Gerard Blanchard

President's Award for Excellence in Teaching

Keith “Skip” CostaWhen Gerard Blanchard began teaching at Southeastern in 1998, his teaching was very “traditional,” consisting of lectures and demonstrations with paper homework exercises that did not give his students much of an opportunity to learn from their mistakes. However, once he was exposed to the concepts of active learning and self-correcting materials, he decided to apply those to his courses.

“My ‘lectures’ evolved into short periods of my lecturing, interspersed into longer periods of the students’ working exercises,” he explained. “While the students were working in class, I was available to guide them and correct their mistakes. I taught the students that they would learn more by trying, making mistakes, and correcting their mistakes than by passively watching me work the exercises correctly.”

In fact, Blanchard says his teaching career at Southeastern has been one of continual growth. He has taught 34 different courses, which comprise the entire physics curriculum and service courses. This, he says, is important to the development of his teaching because he finds that teaching a topic at one level helps him to explain it at another.

“Dr. Blanchard has a unique gift for nurturing students wherever they are in their development, while keeping a watchful eye on their future,” said Center for Faculty Excellence Director Mary Ballard. “His programs and projects require students to engage in activities that produce tangible results applicable to their chosen careers. The interactive experiences provide opportunities for critical thinking, task and time management, and teamwork, skills necessary in today’s workforce.”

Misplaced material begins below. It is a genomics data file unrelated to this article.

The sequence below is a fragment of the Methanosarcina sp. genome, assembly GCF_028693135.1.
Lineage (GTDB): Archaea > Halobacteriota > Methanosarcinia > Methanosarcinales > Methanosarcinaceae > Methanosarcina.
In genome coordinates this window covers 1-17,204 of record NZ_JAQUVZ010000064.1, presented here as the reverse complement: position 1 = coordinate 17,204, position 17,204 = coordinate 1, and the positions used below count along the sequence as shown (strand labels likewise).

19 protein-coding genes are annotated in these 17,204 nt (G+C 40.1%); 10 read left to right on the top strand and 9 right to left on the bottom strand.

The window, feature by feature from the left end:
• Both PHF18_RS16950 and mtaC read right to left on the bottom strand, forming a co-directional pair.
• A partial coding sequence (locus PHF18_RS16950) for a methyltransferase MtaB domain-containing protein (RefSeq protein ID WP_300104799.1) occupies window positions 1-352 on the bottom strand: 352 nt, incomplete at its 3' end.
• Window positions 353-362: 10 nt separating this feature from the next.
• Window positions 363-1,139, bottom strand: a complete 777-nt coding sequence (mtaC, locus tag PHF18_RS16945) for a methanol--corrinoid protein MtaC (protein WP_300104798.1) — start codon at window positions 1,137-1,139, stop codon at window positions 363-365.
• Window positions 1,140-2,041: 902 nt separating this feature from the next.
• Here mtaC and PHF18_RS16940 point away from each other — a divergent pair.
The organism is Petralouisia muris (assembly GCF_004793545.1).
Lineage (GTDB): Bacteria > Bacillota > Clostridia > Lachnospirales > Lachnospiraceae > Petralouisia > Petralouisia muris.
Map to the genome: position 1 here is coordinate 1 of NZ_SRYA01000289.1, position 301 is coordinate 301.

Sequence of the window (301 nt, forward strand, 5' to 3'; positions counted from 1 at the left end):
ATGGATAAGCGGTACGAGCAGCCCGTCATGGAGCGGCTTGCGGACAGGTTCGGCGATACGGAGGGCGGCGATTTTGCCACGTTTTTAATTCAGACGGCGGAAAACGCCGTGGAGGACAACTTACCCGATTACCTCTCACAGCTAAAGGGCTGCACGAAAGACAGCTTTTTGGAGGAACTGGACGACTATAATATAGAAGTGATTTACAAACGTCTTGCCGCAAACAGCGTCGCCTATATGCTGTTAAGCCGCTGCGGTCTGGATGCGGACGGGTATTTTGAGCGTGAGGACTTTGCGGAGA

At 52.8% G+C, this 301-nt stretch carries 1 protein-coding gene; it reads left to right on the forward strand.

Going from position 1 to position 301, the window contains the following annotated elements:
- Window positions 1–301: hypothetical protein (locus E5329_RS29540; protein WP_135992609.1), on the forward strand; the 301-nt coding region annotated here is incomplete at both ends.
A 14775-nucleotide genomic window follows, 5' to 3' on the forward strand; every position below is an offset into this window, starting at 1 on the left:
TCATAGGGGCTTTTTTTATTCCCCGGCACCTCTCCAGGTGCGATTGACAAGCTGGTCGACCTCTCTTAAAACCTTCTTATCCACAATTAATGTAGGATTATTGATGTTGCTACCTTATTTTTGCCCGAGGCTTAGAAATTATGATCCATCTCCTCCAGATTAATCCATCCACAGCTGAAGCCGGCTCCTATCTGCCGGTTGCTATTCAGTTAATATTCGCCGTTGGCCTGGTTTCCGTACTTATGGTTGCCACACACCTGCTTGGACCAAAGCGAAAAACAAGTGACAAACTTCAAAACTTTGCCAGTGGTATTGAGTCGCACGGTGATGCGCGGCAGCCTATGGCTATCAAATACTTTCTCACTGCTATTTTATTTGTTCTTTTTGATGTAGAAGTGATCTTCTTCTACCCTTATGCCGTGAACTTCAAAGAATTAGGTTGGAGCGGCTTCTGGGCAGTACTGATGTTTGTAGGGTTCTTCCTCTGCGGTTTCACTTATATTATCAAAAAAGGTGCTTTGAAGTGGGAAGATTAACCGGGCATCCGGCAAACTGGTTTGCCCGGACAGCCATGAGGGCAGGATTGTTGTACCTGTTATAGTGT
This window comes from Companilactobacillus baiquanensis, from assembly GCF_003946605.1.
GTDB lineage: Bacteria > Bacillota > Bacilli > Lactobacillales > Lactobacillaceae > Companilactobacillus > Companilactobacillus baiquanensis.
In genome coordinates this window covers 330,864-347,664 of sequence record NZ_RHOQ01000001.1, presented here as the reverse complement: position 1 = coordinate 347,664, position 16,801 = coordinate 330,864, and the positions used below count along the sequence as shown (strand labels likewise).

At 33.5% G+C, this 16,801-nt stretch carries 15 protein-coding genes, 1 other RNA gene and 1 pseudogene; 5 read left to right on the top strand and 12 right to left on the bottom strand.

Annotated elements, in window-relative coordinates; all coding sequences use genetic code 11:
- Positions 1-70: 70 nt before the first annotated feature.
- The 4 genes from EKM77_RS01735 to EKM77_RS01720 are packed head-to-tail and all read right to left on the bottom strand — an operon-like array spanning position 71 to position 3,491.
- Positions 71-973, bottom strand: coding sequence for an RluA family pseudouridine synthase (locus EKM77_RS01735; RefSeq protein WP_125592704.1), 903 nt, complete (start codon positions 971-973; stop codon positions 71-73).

Since 2018, Blanchard has been providing real-world geophysics experiments to students as co- curricular activities through Project ROOMIE (Remote Observations of Many Interesting Events). Under his guidance, this initiative has received over $75,000 in grant funding from the Louisiana Space Grant Consortium, which is pass-through funding from NASA. The year-long projects for physics majors have resulted in student employment upon graduation and served as recruiting tools for Southeastern.

In a joint report titled “Phys 21: Preparing Physics Students for 21 st -Century Careers,” the American Physical Society and the American Association of Physics Teachers recommended 26 student-learning goals for undergraduate physics programs.

“Project ROOMIE alone covers 18 of those goals,” Blanchard said. “This has benefitted 17 physics majors so far, including 8 of the last 11 physics graduates.”

Chemistry and Physics Department Head Patrick Moyer said that Blanchard is the “consummate professional educator” and that his preparation is thorough. He leaves nothing to chance when it comes to giving students the best opportunity to learn, grow as critical thinkers and succeed, Moyer said.

“I am always impressed that Dr. Blanchard’s expectations and preparation are never perfunctory; his work is thoroughly and carefully considered,” Moyer explained “Equally important is the factthat Gerard brings zero ego into his role as an educator. His approach is humble and motivated by serving his students to the best of his abilities. He sets the standard, not only for students, but also for the entire faculty in the Department of Chemistry and Physics.